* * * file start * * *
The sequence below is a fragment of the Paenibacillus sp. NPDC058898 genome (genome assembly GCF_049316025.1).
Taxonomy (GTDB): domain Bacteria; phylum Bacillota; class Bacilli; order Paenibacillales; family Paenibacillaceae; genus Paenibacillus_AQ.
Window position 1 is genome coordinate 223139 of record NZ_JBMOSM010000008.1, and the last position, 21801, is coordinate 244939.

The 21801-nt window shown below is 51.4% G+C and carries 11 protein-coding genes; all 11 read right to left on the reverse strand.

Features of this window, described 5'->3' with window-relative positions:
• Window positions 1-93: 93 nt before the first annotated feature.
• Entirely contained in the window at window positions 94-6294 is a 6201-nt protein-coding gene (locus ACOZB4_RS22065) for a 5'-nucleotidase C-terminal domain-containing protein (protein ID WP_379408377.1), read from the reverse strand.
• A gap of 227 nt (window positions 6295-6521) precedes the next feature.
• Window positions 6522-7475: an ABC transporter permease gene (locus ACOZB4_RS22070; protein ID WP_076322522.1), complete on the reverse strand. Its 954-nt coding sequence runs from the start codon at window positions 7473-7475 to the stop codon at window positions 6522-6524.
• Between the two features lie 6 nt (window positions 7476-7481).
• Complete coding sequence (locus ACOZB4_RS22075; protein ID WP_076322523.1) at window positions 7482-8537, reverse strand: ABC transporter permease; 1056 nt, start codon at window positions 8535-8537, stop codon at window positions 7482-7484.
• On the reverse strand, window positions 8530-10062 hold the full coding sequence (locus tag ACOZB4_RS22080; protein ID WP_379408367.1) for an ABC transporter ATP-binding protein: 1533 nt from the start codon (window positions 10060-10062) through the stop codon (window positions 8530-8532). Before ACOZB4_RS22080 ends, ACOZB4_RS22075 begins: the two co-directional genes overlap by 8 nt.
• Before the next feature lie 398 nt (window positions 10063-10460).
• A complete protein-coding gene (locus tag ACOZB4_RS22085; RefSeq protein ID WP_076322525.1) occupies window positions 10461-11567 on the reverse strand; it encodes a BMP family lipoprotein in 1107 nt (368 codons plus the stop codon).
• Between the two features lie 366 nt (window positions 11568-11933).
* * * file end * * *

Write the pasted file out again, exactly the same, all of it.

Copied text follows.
The sequence below is a fragment of the Paenibacillus sp. NPDC058898 genome (genome assembly GCF_049316025.1).
Taxonomy (GTDB): domain Bacteria; phylum Bacillota; class Bacilli; order Paenibacillales; family Paenibacillaceae; genus Paenibacillus_AQ.
Window position 1 is genome coordinate 223139 of record NZ_JBMOSM010000008.1, and the last position, 21801, is coordinate 244939.

The 21801-nt window shown below is 51.4% G+C and carries 11 protein-coding genes; all 11 read right to left on the reverse strand.

Features of this window, described 5'->3' with window-relative positions:
• Window positions 1-93: 93 nt before the first annotated feature.
• Entirely contained in the window at window positions 94-6294 is a 6201-nt protein-coding gene (locus ACOZB4_RS22065) for a 5'-nucleotidase C-terminal domain-containing protein (protein ID WP_379408377.1), read from the reverse strand.
• A gap of 227 nt (window positions 6295-6521) precedes the next feature.
• Window positions 6522-7475: an ABC transporter permease gene (locus ACOZB4_RS22070; protein ID WP_076322522.1), complete on the reverse strand. Its 954-nt coding sequence runs from the start codon at window positions 7473-7475 to the stop codon at window positions 6522-6524.
• Between the two features lie 6 nt (window positions 7476-7481).
• Complete coding sequence (locus ACOZB4_RS22075; protein ID WP_076322523.1) at window positions 7482-8537, reverse strand: ABC transporter permease; 1056 nt, start codon at window positions 8535-8537, stop codon at window positions 7482-7484.
• On the reverse strand, window positions 8530-10062 hold the full coding sequence (locus tag ACOZB4_RS22080; protein ID WP_379408367.1) for an ABC transporter ATP-binding protein: 1533 nt from the start codon (window positions 10060-10062) through the stop codon (window positions 8530-8532). Before ACOZB4_RS22080 ends, ACOZB4_RS22075 begins: the two co-directional genes overlap by 8 nt.
• Before the next feature lie 398 nt (window positions 10063-10460).
• A complete protein-coding gene (locus tag ACOZB4_RS22085; RefSeq protein ID WP_076322525.1) occupies window positions 10461-11567 on the reverse strand; it encodes a BMP family lipoprotein in 1107 nt (368 codons plus the stop codon).
• Between the two features lie 366 nt (window positions 11568-11933).